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I'm surprised as well. I expected to be downvoted to -2 or so pretty quickly, and stay around there.

As for your disagreements, I should stress that what I said is perhaps the absolute most important thing for the average person with a health issue like that to hear. All too many people get hung up on trying to target the problem specifically, when they're dealing with an issue where doing so is not practical. Day after day, they ask, "What causes fibromyalgia? What are the new treatments suggested for it?" They remain fixated on these questions, while they sweep all sorts of other symptoms under the rug--random symptoms like headaches or splitting nails, which may be coming from the same source.

As for the Google hits, I'm not sure why you're calling them suspect. Jon Barron is one of the best alternative health writers out there, the Weston A. Price Foundation has a huge following, PaleoHacks is perhaps the best forum on paleo (which is a diet and lifestyle with a massive following), and the other link is a blog that I've seen cited a bunch of times in paleo circles as being someone who is less likely than average to fall for various forms of silliness.

Is this enough evidence to suggest you should read the links and take them seriously? No idea. They have a lot of links within them though. My goal was to as quickly as possible find some articles that put the conditions for 'tab explosion' in place in a way I thought would be beneficial. Generally when conventional medicine doesn't have the answer, the best place to look is where people are talking about paleo. Even stereotypically non-paleo things like raw vegan juicing, such as the Gerson Diet, will come up in paleo circles--quite simply because it seems to work.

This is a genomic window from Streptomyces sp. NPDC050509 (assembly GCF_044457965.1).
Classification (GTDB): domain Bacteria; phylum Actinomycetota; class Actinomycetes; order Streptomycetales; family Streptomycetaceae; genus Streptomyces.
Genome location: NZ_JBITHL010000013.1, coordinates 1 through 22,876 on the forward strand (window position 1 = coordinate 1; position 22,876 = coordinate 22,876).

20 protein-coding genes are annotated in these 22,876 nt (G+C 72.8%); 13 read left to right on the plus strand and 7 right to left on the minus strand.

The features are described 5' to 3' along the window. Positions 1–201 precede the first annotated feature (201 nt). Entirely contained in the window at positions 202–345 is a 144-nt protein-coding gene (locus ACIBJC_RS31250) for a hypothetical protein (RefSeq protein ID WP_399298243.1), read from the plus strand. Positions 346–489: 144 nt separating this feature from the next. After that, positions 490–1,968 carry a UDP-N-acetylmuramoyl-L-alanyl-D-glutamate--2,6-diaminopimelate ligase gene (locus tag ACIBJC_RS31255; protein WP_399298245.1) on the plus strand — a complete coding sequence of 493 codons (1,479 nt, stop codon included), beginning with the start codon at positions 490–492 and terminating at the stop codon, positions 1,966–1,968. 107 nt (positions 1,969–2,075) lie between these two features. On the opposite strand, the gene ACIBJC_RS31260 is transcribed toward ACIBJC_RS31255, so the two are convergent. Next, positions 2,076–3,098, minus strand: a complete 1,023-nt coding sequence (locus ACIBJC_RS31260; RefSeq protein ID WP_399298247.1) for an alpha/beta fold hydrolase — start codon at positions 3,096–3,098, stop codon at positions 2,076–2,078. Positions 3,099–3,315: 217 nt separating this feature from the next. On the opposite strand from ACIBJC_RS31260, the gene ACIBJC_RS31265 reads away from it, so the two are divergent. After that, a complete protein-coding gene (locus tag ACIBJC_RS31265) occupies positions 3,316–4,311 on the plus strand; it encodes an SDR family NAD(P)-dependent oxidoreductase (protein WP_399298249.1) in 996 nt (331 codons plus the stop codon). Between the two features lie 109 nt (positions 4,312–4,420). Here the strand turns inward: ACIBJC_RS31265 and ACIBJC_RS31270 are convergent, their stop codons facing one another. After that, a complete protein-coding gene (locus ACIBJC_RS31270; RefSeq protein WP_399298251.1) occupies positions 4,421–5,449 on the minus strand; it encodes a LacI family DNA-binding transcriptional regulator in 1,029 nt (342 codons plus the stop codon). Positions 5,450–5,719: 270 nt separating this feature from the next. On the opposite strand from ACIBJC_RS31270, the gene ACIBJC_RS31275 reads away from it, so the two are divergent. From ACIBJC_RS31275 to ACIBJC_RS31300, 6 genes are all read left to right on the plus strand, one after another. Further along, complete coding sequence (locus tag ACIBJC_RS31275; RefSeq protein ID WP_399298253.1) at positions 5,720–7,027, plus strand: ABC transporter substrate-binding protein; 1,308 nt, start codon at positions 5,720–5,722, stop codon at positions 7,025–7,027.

Current prior: nothing has helped so far, so the odds of something she missed ended up being useful is pretty low.

This assumes she's good at sifting through the massive expanse of information available, and good at implementing the suggestions therein. These are two extremely questionable assumptions. Knowing nothing about her except that she has severe fibromyalgia and that she's the friend of a frequent poster on LW--two factors that hardly seem very relevant, and I'd put the likelihood of those two assumptions holding up to be very low. Quite bluntly, most people have no idea what's really out there. The Internet is a vast space.

All possible conventional and alternative medicine? I doubt it. This is a mind-destroying sentence if I ever saw one. I'd suggest re-wording it to "she's tried a ton of different approaches both from conventional and alternative medicine".

First thing to be said: Fibromyalgia is one of those health issues where there are no widely adopted hypotheses for the base mechanism at work. This means, quite simply, that there is little hope for targeting it specifically. It's not a case where e.g. your lips are chapped and your knuckles are splitting, and one of the first places you look is hydration--more water, more trace minerals, etc. Instead it's a health issue where you have nothing to target, and your only real hope is to do whatever you can to improve your general health, and hope whatever the yet-to-be-discovered underlying cause is taken out by fortunate accident.

Look to the other symptoms. What other symptoms does she have? It doesn't matter whether they're considered to be related. Constipation, headaches, splitting nails, PMS, dry skin, cold extremities, dandruff, frequent colds, dizziness upon standing too quickly, acne... anything at all. Note it, target it, fix it. Keep doing this for years. Make a checklist. Anything to be considered a symptom. Notice it, treat it, move on. Do this for a long enough time, and either the fibromyalgia will go away or get better, or it won't. But at least you tried, and believe me: Her life will be better either way. Well, unless she doesn't like hard work.